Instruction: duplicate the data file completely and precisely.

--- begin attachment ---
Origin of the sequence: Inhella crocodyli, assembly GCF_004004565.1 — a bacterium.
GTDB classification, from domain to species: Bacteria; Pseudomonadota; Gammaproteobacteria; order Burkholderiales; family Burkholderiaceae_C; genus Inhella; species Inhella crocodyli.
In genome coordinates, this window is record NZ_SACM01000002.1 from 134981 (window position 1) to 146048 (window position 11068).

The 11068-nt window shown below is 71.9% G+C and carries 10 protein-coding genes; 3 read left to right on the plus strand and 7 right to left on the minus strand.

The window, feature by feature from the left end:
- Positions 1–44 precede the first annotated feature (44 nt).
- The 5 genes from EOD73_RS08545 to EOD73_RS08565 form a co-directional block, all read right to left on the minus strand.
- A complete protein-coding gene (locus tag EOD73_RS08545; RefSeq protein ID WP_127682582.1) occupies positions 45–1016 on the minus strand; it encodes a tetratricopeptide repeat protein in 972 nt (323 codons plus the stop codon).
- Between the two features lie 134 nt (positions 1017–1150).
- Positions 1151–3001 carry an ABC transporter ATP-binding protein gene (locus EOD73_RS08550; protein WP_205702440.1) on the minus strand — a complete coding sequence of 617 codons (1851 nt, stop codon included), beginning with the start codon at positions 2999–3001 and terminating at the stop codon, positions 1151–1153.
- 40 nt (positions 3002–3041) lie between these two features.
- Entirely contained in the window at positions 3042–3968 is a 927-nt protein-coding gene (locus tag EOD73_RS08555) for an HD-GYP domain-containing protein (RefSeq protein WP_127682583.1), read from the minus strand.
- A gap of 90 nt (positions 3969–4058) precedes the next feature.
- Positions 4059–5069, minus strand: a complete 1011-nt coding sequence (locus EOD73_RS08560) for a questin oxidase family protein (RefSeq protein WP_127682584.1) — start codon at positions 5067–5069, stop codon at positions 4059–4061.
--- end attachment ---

Origin of the sequence: Inhella crocodyli, assembly GCF_004004565.1 — a bacterium.
GTDB classification, from domain to species: Bacteria; Pseudomonadota; Gammaproteobacteria; order Burkholderiales; family Burkholderiaceae_C; genus Inhella; species Inhella crocodyli.
In genome coordinates, this window is record NZ_SACM01000002.1 from 134981 (window position 1) to 146048 (window position 11068).

The 11068-nt window shown below is 71.9% G+C and carries 10 protein-coding genes; 3 read left to right on the plus strand and 7 right to left on the minus strand.

The window, feature by feature from the left end:
- Positions 1–44 precede the first annotated feature (44 nt).
- The 5 genes from EOD73_RS08545 to EOD73_RS08565 form a co-directional block, all read right to left on the minus strand.
- A complete protein-coding gene (locus tag EOD73_RS08545; RefSeq protein ID WP_127682582.1) occupies positions 45–1016 on the minus strand; it encodes a tetratricopeptide repeat protein in 972 nt (323 codons plus the stop codon).
- Between the two features lie 134 nt (positions 1017–1150).
- Positions 1151–3001 carry an ABC transporter ATP-binding protein gene (locus EOD73_RS08550; protein WP_205702440.1) on the minus strand — a complete coding sequence of 617 codons (1851 nt, stop codon included), beginning with the start codon at positions 2999–3001 and terminating at the stop codon, positions 1151–1153.
- 40 nt (positions 3002–3041) lie between these two features.
- Entirely contained in the window at positions 3042–3968 is a 927-nt protein-coding gene (locus tag EOD73_RS08555) for an HD-GYP domain-containing protein (RefSeq protein WP_127682583.1), read from the minus strand.
- A gap of 90 nt (positions 3969–4058) precedes the next feature.
- Positions 4059–5069, minus strand: a complete 1011-nt coding sequence (locus EOD73_RS08560) for a questin oxidase family protein (RefSeq protein WP_127682584.1) — start codon at positions 5067–5069, stop codon at positions 4059–4061.